Twenty20, corporate leagues and Indian cricket

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It worries me that cricket too is morphing into a clone of American sports culture.

Check out this article from the New York Times: it talks about American cheerleaders coming to Bangalore to hold a national cheerleader training of sorts! Don’t we have enough sexism at home? Do we have to import some more?

The problem is not in terms of the pseudo-“swadeshi” argument of the Hindutva folks and their Vanar Sena apes, but in terms of the sheer economics of it. The commercialization of American sport has had many negative effects:

1. Lured by the huge amount of money in coporate sponsorship that the leagues generate, city governments and town municipalities go out of their way to bring the leagues to their cities and towns. Huge stadiums are built at the expense of taxpayer-funded subsidies. Check out this article from the Wall Street Journal (certainly not a radical socialist newspaper!!) for more on why, and with what consequences. It tells us that, according to an article in the Journal of Economic Perspectives,

Arenas put a drag on the local economy by hurting spending on other activities in the city and boosting municipal costs such as security.

Beyond what the WSJ article lays out, we can also say this: Prime seats in the stadiums are auctioned off to corporate bidders, where corporate CEOs hang out with their politician buddies. Meanwhile, the regular fan, the working-class fan of the game find the tickets priced beyond their reach, because there are fewer seats up for sale. Plus, they now pay $8-$10 for a hot dog that otherwise would cost a dollar, and $8 for a beer that otherwise would cost $4. Taxpayers are promised big returns in terms of jobs; but these jobs tend to be the lowest-paid and temporary service jobs. Meanwhile, money that could have gone for better schools, cheaper healthcare, cheaper utilities, etc., goes to the builders and developers who make big bucks in the process (no offense to builders and developers on this list!!).

2. The game itself becomes a huge advertising billboard for multinationals to sell their wares to the Indian consumer middle class. Reliance, Toyota, Infosys, make the big bucks, while we suffer through a constant barrage of advertising that makes the game into a spectacle. Where there once was a “gentleman’s” spirit behind it, the game now is transformed into what makes for the best advertisement, the best commercial for all the commodities they want us to buy. It becomes a garish, commercialised spectacle, which takes over the spirit of the game. Ruthless competition, celebrity stardom, and an emphasis on charisma rather than talent begins to ruin what used to be a showcase for talent.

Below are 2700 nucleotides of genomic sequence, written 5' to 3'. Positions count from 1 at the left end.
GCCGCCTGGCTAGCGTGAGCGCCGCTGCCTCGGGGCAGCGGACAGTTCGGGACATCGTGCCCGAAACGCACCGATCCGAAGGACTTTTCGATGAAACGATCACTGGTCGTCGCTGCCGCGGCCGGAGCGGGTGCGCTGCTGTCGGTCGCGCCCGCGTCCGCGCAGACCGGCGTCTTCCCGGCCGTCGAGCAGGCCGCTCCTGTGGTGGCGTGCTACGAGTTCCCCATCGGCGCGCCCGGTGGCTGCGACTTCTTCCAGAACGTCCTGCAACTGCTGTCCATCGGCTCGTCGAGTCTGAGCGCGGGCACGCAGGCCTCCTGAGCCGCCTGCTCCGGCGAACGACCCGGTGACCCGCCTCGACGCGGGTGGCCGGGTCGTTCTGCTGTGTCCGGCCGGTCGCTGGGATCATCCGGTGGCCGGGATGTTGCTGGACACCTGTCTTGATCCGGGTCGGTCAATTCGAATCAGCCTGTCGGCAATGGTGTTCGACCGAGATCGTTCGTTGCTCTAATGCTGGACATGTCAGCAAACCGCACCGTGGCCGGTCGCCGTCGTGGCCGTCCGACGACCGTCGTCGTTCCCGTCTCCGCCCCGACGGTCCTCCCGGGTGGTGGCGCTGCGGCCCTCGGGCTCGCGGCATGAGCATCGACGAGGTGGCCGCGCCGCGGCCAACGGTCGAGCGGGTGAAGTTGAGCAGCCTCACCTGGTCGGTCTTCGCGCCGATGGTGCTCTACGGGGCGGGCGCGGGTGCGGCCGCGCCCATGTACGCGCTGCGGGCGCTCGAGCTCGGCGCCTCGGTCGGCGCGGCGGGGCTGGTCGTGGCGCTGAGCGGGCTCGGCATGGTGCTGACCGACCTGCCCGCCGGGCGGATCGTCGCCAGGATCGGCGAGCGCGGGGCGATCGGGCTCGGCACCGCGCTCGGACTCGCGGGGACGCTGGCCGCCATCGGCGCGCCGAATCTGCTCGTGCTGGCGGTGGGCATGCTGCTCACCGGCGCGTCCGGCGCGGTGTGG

(Meanwhile, we become very good consumers. While we shop in our glittering new malls and drink fizzy sugar syrup [yes, Coke] thinking it’s cool, our credit card debts go up along with our diabetes stats. )

3. The sportsmen (and women, although less so) become commodities themselves, bought and sold to the highest bidder. Nothing wrong with that, perhaps, but it has a trickle-down effect on the millions of youth who struggle to make it into the big leagues. The vast majority of them will have their hopes dashed, or dreams deferred, because only the cream of the crop will get the big bucks. The vast majority will make do with crappy, low-wage jobs, playing in some local league which struggles to even stay afloat. They won’t get lucrative contracts or endorsement deals. The result of this is still more ruthless competition, reaching down to the very lowest levels of the game’s foodchain.

Enter steroids and other performance-enhancing drugs. You get the drift.

There’s a whole lot more to this, as it affects the local economy, the culture of the sport, and the popular culture as a whole, but I have neither the time nor that kind of knowledge of the business of sports to explain it here. In the Indian context, it becomes even messier, I would argue. The super-wealthy in India are already making fabulous amounts of wealth. Do they need to invade our sports as well?

Why don’t the rich and the multinationals put some money into improving the infrastructure in cities like Bangalore? Or in ridding the countryside of poverty, hunger and disease? The Tatas, the Ambanis, the Hindujas, and their ilk could wipe out rural poverty without even noticing a change in their own lifestyles. If you don’t believe me, go do the research. Find out how much the World Bank or the UNDP says is needed to eliminate rural poverty, illiteracy, healthcare, etc in India–you will be surprised at how little it would cost to do all of this. On a global scale the estimation is something of the order of $40 billion. That’s all.

Why don’t they put this money into high-quality free education for everyone through college? They could afford it. The government could subsidize it using taxpayer money. What’s that you say? Revenues are low? Well, how about raising the tax on capital gains?

Of course, the rich won’t like that, but the rest of India will. And it is the rest of India that the commercial world wants us to forget.

Hell, what do I know? I could be totally wrong on all of this. But check out Dave Zirin’s book Welcome to the Terrordome and his sports column, Edge of Sports. You’ll learn a thing or two about the business of American sports.

Believe me, it ain’t pretty.

So pardon me if I’m less than enthusiastic about this American-ization of cricket.